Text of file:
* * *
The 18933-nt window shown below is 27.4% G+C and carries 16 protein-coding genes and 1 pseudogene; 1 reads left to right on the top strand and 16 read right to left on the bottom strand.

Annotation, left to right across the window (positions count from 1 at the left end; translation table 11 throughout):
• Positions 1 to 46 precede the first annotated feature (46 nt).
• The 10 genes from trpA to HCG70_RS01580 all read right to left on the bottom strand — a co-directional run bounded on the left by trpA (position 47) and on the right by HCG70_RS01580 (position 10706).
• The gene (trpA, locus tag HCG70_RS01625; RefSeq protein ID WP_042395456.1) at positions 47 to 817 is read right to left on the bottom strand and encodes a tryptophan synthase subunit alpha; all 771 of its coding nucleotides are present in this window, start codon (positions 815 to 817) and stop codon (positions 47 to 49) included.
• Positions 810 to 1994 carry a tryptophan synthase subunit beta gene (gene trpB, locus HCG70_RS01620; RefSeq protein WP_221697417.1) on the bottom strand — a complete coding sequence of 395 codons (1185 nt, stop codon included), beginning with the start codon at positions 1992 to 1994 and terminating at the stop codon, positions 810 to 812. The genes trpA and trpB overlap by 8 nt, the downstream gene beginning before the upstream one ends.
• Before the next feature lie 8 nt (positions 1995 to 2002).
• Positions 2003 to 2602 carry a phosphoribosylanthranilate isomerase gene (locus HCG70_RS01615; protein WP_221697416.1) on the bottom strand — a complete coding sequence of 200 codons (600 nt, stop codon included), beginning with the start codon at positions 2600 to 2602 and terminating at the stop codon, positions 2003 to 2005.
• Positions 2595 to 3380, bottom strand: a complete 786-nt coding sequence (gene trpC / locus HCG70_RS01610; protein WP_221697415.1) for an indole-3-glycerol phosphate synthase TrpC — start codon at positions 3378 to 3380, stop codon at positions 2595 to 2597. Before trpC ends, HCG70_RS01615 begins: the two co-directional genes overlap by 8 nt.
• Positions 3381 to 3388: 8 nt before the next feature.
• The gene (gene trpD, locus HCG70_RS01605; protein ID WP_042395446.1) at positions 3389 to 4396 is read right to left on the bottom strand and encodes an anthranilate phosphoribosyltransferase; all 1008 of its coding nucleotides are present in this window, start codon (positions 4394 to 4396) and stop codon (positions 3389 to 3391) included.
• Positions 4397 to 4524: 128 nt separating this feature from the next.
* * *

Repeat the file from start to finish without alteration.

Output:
The 18933-nt window shown below is 27.4% G+C and carries 16 protein-coding genes and 1 pseudogene; 1 reads left to right on the top strand and 16 read right to left on the bottom strand.

Annotation, left to right across the window (positions count from 1 at the left end; translation table 11 throughout):
• Positions 1 to 46 precede the first annotated feature (46 nt).
• The 10 genes from trpA to HCG70_RS01580 all read right to left on the bottom strand — a co-directional run bounded on the left by trpA (position 47) and on the right by HCG70_RS01580 (position 10706).
• The gene (trpA, locus tag HCG70_RS01625; RefSeq protein ID WP_042395456.1) at positions 47 to 817 is read right to left on the bottom strand and encodes a tryptophan synthase subunit alpha; all 771 of its coding nucleotides are present in this window, start codon (positions 815 to 817) and stop codon (positions 47 to 49) included.
• Positions 810 to 1994 carry a tryptophan synthase subunit beta gene (gene trpB, locus HCG70_RS01620; RefSeq protein WP_221697417.1) on the bottom strand — a complete coding sequence of 395 codons (1185 nt, stop codon included), beginning with the start codon at positions 1992 to 1994 and terminating at the stop codon, positions 810 to 812. The genes trpA and trpB overlap by 8 nt, the downstream gene beginning before the upstream one ends.
• Before the next feature lie 8 nt (positions 1995 to 2002).
• Positions 2003 to 2602 carry a phosphoribosylanthranilate isomerase gene (locus HCG70_RS01615; protein WP_221697416.1) on the bottom strand — a complete coding sequence of 200 codons (600 nt, stop codon included), beginning with the start codon at positions 2600 to 2602 and terminating at the stop codon, positions 2003 to 2005.
• Positions 2595 to 3380, bottom strand: a complete 786-nt coding sequence (gene trpC / locus HCG70_RS01610; protein WP_221697415.1) for an indole-3-glycerol phosphate synthase TrpC — start codon at positions 3378 to 3380, stop codon at positions 2595 to 2597. Before trpC ends, HCG70_RS01615 begins: the two co-directional genes overlap by 8 nt.
• Positions 3381 to 3388: 8 nt before the next feature.
• The gene (gene trpD, locus HCG70_RS01605; protein ID WP_042395446.1) at positions 3389 to 4396 is read right to left on the bottom strand and encodes an anthranilate phosphoribosyltransferase; all 1008 of its coding nucleotides are present in this window, start codon (positions 4394 to 4396) and stop codon (positions 3389 to 3391) included.
• Positions 4397 to 4524: 128 nt separating this feature from the next.